H. Watson (1835-1897)
In July, 1859, a former subject of Queen Victoria made his
home in Washington County. William Watson and his wife Sarah
Warren immigrated from Ireland to settle in Brenham. Watson
had established his nursery "Rosedale" by 1860,
but he interrupted his horticultural career to serve in
the Confederate Army. After the War, he hurried to resume
his business. Sarah died of yellow fever during the terrible
epidemic of 1869, and Watson later re-married Carrie J.
Thomason. In 1870, he purchased sixty acres near Brenham
from J.E. Shepard which he paid for with products from his
In 1871, Mr. Watson was one of
the incorporators of the "Victoria Society of Washington
County" to encourage British immigration into Texas,
and was instrumental in bringing to Texas the horticulturists
William Falconer, John T. Herbert, and W.A. Yates.
During the 1870s the reputation of Rosedale grew, and Watson
purchased additional acreage adjoining his original homestead.
His foremost introduction was the Rosedale arborvitae, an
evergreen shrub, which he sent out in 1874. According to
the 1899 William Watson Rosedale Nursery catalog, this plant
was their own garden hybrid between the golden arborvitae
(Biota aurea) and Rentinospora squarrosa.
In 1875 he was vice-president of
the Texas Horticultural and Pomological Association, and
a member of its board of trustees.
In 1876, Watson's ad in the Brenham Daily Banner proclaimed
that, "The Gardens, Grounds, and whole Nursery Stock,
are free for inspection at all times to the public."
Besides ornamental plants, he stocked "A large and
choice selection of Apple, Pear, Peach, Nectarine, Apricot,
Quince, Almond, Chestnut and other trees."
Some of Watson's sons helped him in the business: David
H. Watson who developed the "Nona" (named for
David's wife) and "Watson" plums, John and Stanley
who owned and managed Rosedale after their father's death
and perhaps Archie Watson and W. E. Watson. Other helpers
at Rosedale were of a high caliber, among them Wm. A. Yates,
John T. Herbert, William W. Haupt, D.R. Eldred, William
Falconer and William and James B. Baker.
Because of William
Watson's preeminence in his chosen field, he was elected
president of the Texas State Horticultural Society in 1889,
and hosted its third annual meeting at Rosedale.
The opening excerpt from the 1899 catalog reads: "To
the Memory of William Watson, the founder of the Rosedale
Nurseries, one of the pioneers in Southern horticulture,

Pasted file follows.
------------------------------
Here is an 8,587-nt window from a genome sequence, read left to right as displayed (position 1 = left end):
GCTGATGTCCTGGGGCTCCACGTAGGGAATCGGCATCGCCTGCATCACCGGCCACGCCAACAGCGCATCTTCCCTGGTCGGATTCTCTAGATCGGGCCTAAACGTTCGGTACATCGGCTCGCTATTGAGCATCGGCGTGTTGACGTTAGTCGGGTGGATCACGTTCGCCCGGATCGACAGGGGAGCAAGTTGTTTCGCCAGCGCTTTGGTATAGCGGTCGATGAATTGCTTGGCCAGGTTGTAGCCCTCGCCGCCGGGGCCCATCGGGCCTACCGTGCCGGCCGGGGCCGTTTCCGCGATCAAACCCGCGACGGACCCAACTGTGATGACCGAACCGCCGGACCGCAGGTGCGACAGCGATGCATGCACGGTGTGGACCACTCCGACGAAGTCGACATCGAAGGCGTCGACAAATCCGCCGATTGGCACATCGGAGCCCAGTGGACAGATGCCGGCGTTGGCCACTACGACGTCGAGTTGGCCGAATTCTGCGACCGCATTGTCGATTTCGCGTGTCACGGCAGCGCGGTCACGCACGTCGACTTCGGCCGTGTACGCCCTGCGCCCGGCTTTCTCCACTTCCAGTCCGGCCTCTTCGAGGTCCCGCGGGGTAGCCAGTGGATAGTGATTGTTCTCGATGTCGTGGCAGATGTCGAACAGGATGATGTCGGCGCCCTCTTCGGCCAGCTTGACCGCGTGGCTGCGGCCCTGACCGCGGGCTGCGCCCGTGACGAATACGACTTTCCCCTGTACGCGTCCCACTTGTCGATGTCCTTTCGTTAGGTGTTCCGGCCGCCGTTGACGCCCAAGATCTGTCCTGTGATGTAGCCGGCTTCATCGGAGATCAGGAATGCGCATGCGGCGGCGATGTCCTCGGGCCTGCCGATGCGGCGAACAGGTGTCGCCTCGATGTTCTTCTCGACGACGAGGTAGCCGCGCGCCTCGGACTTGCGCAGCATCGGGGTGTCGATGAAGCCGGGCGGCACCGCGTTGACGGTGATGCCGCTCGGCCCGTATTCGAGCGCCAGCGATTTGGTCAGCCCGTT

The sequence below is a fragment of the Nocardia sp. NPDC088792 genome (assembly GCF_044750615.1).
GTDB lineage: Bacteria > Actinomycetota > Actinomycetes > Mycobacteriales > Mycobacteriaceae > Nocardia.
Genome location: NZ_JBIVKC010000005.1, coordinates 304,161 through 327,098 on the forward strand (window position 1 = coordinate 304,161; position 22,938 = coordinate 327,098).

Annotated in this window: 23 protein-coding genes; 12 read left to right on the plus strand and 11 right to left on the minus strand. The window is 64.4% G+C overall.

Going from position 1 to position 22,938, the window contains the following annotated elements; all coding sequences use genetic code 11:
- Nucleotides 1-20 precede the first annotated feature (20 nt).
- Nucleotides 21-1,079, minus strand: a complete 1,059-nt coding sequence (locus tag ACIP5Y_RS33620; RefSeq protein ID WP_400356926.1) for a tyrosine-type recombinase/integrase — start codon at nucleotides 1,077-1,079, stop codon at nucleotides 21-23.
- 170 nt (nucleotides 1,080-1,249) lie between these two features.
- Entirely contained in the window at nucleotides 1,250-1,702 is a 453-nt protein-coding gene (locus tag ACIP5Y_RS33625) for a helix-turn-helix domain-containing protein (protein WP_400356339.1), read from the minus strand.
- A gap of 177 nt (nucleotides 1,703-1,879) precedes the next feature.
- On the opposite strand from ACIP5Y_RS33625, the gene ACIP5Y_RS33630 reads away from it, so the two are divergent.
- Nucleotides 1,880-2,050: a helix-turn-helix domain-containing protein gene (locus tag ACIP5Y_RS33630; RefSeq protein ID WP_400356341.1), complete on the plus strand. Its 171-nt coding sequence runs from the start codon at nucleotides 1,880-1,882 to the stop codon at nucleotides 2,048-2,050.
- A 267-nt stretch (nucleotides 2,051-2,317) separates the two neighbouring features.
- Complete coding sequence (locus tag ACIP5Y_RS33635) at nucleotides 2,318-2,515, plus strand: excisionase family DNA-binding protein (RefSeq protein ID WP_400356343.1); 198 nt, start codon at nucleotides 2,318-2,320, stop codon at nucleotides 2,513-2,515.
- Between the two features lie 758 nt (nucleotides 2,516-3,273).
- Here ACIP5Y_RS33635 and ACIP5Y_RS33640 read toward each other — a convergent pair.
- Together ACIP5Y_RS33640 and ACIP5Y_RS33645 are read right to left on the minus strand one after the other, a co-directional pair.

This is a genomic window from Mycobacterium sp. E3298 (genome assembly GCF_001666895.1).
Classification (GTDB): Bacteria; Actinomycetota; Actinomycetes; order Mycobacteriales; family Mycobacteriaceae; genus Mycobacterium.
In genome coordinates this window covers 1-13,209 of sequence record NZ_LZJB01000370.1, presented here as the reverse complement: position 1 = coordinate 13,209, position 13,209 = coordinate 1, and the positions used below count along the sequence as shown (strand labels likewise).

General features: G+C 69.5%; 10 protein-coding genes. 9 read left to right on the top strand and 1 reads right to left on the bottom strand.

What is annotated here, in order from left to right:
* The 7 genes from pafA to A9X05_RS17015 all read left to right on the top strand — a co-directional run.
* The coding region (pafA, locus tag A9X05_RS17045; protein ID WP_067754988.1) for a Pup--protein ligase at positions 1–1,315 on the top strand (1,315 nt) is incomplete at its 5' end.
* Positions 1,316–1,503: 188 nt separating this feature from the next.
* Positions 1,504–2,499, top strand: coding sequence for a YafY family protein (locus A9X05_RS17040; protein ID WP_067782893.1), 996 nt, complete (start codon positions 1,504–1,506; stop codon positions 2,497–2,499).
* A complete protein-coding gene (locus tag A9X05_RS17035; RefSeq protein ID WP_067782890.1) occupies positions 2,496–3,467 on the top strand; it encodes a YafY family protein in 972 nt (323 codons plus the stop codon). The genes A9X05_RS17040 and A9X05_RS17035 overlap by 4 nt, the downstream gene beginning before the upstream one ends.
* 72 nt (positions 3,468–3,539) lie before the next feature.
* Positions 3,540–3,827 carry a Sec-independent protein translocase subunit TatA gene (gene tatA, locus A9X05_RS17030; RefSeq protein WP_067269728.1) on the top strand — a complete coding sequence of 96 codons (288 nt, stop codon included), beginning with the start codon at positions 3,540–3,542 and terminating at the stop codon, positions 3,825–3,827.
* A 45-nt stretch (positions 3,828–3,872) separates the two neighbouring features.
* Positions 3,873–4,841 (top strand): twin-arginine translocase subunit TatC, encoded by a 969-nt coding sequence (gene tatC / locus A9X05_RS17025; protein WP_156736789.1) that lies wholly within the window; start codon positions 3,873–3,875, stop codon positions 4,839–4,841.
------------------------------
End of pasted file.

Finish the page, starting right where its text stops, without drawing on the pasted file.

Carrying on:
who devoted the best years of a long and useful life to
the upbuilding , and the development of horticulture in
Texas, we lovingly dedicate this Catalogue of the Rosedale
Nurseries, in which he took such pride, together with our
earnest endeavors to be worthily his successors. Stanley
H. Watson, Proprietor, John Watson, Manager."
"Just a word to those
who receive this catalog. We have great pleasure in presenting
to our friends and patrons, and to those we hope to make
friends and patrons, this new edition of our Illustrated
Descriptive Catalogue. At the beginning of this, the thirty-ninth
year of the existence of our business, only a few words
of introduction will be neccessary."
is intended especially to be distributed among our old friends
and customers, some of whom, for the past thirty years and
more, have regularly favored us with their orders. We do
not pretend to give in the following pages a list of all
the varieties that will do well in the South, but only a
few that we have fruited here at Rosedale, and that we recommend
to our customers in Texas."
"The Rosedale Nurseries are the oldest in Texas, and
among the oldest in the South. We refer, with pardonable
pride, to the fact that we numbered among our customers
last season some of those who bought trees from us a third
of a century ago. We are proud of the record. It is evidence
of fair dealing with our patrons, a high standard in our
products, and prices consistent with the quality of our
"To those not personally acquainted with us, we will
say that this is the second generation now conducting our
nurseries. When the founder of the business, the late William
Watson, after a life spent in the study of the possibilities
of Texas horticulture, rested from his labors, he left Rosedale
Nurseries to the care of his sons, Stanley H. Watson, the
present proprietor of the business, and John Watson, the
manager,--the ownership of the Rosedale Nurseries and all
property connected therewith resting in their mother. Our
highest aim shall be so to conduct the nurseries as to merit
the same confidence and trust imposed in our father by thousands
of friends and patrons throughout this state and elsewhere.
Being under our personal direction, every department of
this nursery business will be carefully conducted."
William Watson died in Brenham on August 19, 1897.